PASCO COUNTY, Fla.—They saying goes: dogs are a man’s best friend. That is especially true for the dog and deputy duos who work together to take out some of Pasco County’s most wanted.
But what happens when a K-9 hangs up their crime fighting harness and goes into retirement? 10News headed to Pasco County to meet with K-9 deputies and their retired K-9s to find out.
It turns out it’s not all lazy days and naps for the former working dogs.
Lt. Clint Cabbage said his retired K-9 Fin knows when he puts the uniform on it’s time to go to work, but Fin has to stay home when Cabbage heads out.
“I think it’s hard for him because he smells the uniform and knows the routine. He’s ready to go,” Cabbage said.
Fin isn’t the only one having a hard time with his retirement.
“I miss him not being behind me at work. I think the biggest adjustment is for the handler. When you leave the unit or lose a dog, you’re so used to having them behind you when you’re working, if he’s not there it’s strange,” Cabbage said.
Retired K-9 Eragon misses being on patrol too. Every day when his partner Cpl. Cliff Baltzer heads out with his new K-9 Tundra, Eragon wants to work too.
“K-9 Eragon doesn’t like watching K-9 Tundra come to work with me. He doesn’t like sitting at home too much,” Baltzer said.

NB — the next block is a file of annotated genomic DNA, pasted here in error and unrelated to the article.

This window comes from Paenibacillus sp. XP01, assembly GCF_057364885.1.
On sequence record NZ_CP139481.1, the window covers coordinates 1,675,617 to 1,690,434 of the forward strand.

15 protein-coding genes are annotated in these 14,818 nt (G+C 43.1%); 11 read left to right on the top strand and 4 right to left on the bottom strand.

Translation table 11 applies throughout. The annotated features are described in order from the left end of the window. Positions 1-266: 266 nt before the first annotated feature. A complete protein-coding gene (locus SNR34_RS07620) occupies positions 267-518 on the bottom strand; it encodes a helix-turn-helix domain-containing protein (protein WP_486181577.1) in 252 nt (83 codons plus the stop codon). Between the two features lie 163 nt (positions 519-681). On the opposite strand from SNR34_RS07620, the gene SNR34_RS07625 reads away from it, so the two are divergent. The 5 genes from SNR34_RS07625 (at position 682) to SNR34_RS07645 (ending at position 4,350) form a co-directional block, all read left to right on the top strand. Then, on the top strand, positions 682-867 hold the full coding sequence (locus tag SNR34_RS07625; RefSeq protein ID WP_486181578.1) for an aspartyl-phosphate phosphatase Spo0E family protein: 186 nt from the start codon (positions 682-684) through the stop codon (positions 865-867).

Eragon and Fin both retired from the line of duty this spring.
Fin retired at an early age because a dog can't go through more than two handlers during its career; and his second handler, Lt. Cabbage was promoted. Fin was the ripe old age of five when he was retired from the job.
Cabbage got Fin from a previous handler when he was promoted to the K-9 unit. They went to narcotic training together.
"Dope school was one of my favorite memories with him," Cabbage said.
Cabbage said anytime Fin could track somebody down was a good time.
"He could sniff them out in swamps, in trees, it's amazing," Cabbage recalled.
Eragon was with the K-9 unit for almost 10 years when he retired. He joined the force from Germany when he was 14-months old.
"Eragon was his name from Germany, and I though that was unique so I kept it," Baltzer said.
Cpl. Baltzer said he remembered the first time he went out with Eragon.
"The first time is a little weird. They're rambunctious. They get on the scent and just want to take off to they're yanking at your arm," Baltzer said.
When K-9 officers retire, they move in with their K-9 deputy partner full time. That leaves the deputies and their families responsible for the medical costs for their partners.
Cabbage and Baltzer said the Pasco community rallies behind the K-9s and really supports them. However, a lot of that support is focused on new and current K-9s -- not the retired ones.
To help with the expenses of the retired K-9s the Pasco County Sheriff’s Office is going to hold a golf tournament in August.
While retirement is something that’s usually looked forward to, it’s been a ruff time for these working dogs.
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